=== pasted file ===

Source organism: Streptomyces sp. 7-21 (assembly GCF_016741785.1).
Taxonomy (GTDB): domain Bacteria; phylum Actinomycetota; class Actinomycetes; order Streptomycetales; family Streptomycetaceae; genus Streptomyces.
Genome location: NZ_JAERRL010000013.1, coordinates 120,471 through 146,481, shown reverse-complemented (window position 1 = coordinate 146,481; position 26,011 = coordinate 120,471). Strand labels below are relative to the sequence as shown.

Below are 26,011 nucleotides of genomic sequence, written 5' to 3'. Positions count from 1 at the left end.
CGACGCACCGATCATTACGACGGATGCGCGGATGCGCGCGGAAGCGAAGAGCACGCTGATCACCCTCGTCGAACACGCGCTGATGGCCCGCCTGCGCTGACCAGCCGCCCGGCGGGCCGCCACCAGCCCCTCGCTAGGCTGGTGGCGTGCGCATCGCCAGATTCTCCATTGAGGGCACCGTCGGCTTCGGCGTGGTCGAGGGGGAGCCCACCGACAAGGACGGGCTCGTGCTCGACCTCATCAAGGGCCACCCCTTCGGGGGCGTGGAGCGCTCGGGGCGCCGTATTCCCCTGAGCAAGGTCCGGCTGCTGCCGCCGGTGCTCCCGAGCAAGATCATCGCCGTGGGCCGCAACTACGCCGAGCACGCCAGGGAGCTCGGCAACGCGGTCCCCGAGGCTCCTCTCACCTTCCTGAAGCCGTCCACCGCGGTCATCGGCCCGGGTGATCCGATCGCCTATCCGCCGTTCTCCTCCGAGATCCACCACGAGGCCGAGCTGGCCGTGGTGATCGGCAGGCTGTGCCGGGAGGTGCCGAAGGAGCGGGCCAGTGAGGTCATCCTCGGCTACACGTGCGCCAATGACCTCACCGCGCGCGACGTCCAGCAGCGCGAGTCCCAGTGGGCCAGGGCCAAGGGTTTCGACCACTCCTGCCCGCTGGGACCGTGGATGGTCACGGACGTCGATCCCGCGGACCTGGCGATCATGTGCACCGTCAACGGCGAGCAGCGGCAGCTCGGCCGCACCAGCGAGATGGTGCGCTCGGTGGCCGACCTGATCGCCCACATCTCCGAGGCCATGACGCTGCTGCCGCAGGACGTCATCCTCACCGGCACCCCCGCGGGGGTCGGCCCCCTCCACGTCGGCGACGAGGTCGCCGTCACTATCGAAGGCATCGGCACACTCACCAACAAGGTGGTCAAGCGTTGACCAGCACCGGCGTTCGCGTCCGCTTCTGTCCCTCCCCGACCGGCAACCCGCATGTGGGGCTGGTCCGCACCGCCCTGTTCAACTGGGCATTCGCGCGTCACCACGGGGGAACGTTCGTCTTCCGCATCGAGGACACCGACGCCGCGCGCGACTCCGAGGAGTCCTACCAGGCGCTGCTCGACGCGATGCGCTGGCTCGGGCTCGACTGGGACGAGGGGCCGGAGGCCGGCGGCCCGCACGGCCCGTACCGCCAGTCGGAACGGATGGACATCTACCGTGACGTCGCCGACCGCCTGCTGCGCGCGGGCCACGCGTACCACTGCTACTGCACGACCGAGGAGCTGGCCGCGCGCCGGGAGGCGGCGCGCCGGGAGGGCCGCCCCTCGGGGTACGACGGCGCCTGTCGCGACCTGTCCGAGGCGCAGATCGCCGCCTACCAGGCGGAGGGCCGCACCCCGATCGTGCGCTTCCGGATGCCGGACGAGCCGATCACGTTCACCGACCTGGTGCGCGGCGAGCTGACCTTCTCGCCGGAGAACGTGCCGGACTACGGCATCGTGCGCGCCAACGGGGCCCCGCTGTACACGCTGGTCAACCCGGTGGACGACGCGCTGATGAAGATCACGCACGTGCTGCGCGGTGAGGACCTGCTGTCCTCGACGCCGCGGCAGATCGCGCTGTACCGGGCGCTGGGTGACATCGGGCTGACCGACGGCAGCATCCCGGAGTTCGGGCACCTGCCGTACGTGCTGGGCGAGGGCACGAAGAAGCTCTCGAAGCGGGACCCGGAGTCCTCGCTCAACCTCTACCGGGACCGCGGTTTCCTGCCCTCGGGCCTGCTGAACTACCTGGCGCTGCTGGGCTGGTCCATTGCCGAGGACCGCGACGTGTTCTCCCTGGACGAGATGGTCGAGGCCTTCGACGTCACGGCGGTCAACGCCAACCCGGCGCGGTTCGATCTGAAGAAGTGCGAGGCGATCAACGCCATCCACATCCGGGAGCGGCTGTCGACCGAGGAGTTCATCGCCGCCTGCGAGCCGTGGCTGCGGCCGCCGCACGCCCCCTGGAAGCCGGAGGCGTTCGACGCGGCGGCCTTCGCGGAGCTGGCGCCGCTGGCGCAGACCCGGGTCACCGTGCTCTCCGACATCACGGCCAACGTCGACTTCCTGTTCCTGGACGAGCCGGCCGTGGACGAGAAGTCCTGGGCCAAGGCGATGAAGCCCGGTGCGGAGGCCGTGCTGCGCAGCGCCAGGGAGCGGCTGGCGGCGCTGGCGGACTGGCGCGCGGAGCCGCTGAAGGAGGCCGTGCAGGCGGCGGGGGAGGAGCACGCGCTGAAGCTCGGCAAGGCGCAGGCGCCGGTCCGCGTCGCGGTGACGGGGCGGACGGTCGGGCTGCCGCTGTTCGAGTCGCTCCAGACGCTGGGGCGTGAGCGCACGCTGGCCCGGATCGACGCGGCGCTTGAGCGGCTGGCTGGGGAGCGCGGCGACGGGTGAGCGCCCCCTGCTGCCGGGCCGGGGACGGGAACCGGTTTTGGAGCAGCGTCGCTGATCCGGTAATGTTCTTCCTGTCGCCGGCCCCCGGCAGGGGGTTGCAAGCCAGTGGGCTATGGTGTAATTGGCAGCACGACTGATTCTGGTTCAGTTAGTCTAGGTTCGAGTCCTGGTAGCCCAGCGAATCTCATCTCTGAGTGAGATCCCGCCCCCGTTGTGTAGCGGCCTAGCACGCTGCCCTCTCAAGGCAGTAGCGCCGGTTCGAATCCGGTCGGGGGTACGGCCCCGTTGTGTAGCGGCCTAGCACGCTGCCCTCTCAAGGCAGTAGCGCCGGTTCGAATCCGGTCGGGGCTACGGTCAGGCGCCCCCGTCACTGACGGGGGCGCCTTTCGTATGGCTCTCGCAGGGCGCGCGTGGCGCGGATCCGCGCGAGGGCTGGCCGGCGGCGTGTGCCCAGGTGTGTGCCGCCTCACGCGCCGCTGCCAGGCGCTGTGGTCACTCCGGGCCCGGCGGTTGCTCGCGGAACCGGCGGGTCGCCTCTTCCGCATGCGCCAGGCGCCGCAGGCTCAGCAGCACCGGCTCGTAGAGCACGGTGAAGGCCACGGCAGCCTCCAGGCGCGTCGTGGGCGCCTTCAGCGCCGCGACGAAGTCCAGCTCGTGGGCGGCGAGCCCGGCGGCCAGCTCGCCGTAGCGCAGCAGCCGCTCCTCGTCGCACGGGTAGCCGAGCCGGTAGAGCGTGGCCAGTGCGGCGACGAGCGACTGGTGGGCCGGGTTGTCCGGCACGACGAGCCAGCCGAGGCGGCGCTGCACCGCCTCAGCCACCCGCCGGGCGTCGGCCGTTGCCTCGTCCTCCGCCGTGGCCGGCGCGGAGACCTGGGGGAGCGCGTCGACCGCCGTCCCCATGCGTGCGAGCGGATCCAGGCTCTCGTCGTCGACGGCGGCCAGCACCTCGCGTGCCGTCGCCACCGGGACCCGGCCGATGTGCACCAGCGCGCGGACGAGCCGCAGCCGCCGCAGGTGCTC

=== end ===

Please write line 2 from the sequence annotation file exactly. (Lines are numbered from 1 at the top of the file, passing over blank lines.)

Taxonomy (GTDB): domain Bacteria; phylum Actinomycetota; class Actinomycetes; order Streptomycetales; family Streptomycetaceae; genus Streptomyces.